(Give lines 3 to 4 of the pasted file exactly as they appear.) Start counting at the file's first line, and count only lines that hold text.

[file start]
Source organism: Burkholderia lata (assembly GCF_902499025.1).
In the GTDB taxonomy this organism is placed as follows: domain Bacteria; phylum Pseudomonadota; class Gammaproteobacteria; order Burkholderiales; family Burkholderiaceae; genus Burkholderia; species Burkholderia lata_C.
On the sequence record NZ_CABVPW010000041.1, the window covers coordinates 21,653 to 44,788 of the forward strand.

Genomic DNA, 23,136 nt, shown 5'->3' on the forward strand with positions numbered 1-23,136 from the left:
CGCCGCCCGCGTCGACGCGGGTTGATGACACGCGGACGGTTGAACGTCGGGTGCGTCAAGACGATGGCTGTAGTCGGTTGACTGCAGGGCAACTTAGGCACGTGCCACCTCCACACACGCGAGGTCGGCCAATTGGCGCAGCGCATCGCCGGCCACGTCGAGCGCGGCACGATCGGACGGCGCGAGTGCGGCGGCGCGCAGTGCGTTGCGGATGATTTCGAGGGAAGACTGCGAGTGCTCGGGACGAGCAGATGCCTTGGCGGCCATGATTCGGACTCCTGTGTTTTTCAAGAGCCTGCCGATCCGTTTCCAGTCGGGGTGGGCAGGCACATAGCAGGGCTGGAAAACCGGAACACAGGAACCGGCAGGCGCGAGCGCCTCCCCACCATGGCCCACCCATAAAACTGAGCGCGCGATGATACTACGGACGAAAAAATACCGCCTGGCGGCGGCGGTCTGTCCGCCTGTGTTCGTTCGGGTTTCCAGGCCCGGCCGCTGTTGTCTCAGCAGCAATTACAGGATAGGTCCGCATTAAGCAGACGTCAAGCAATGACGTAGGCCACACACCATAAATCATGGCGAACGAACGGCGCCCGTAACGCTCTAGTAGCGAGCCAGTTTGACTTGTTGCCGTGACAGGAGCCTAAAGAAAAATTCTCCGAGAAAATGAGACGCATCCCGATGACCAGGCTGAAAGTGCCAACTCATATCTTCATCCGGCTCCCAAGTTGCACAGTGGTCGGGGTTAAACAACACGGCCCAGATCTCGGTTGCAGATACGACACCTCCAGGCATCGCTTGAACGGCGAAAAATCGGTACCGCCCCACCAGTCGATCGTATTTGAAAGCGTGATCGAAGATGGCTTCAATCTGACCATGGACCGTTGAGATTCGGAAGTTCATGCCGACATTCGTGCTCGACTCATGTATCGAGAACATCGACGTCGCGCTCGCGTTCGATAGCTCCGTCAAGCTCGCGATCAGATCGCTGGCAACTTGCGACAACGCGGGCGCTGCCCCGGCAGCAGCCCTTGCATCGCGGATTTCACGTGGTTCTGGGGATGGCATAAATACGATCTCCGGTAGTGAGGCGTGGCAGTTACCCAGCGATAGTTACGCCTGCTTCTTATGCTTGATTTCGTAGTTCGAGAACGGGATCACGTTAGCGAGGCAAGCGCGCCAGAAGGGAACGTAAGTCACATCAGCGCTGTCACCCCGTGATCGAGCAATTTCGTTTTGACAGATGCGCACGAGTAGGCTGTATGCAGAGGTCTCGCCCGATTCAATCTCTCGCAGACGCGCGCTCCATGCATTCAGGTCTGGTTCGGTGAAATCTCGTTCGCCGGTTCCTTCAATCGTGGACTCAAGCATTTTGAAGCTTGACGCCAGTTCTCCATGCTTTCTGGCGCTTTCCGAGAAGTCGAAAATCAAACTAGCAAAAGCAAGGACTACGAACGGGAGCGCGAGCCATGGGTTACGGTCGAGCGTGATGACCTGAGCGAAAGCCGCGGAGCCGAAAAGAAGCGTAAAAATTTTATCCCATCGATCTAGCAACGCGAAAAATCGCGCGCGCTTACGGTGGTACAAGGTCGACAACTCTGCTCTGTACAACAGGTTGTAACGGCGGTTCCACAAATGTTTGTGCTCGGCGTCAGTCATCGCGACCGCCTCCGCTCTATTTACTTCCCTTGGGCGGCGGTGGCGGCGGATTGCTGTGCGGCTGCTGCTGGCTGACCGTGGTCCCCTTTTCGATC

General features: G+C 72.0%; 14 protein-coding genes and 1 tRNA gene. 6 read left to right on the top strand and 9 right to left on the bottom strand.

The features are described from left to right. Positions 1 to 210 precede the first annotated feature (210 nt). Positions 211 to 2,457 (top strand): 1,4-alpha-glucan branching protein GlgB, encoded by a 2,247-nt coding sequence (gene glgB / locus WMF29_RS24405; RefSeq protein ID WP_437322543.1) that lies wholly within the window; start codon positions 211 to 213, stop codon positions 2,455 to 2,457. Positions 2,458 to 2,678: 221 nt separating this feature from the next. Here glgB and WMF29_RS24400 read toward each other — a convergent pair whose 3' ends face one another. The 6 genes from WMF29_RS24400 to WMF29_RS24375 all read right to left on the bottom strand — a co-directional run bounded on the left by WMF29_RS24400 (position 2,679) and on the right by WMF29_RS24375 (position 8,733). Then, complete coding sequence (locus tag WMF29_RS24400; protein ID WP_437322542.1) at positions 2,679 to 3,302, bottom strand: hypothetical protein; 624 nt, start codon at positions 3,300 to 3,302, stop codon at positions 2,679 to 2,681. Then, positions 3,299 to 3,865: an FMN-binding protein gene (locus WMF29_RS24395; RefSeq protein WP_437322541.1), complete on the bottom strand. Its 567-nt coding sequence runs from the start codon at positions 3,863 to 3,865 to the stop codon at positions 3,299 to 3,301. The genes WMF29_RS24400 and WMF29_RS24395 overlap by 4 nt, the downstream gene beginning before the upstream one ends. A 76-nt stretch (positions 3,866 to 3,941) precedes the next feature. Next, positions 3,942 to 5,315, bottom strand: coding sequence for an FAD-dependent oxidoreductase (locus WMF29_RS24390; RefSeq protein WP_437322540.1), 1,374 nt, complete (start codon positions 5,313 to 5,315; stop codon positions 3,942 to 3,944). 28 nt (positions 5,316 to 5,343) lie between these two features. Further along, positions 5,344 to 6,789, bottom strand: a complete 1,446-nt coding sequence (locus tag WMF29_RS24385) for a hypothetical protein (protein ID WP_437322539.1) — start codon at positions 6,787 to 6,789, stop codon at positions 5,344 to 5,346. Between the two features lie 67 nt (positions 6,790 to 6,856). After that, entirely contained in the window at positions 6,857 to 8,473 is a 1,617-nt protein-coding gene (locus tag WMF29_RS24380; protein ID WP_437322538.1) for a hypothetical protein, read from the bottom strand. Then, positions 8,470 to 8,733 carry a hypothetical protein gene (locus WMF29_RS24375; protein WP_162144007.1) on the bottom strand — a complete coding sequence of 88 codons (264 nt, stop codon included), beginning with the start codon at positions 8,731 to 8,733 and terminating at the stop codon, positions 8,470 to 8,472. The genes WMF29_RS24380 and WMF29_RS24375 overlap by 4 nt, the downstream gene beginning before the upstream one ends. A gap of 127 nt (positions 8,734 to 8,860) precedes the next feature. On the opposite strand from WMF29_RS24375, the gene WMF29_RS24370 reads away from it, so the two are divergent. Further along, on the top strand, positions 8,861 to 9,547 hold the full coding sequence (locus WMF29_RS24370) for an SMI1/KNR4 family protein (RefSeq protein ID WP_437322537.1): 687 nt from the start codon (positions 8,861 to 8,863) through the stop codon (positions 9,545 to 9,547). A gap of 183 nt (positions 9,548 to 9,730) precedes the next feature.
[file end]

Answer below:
On the sequence record NZ_CABVPW010000041.1, the window covers coordinates 21,653 to 44,788 of the forward strand.

Genomic DNA, 23,136 nt, shown 5'->3' on the forward strand with positions numbered 1-23,136 from the left: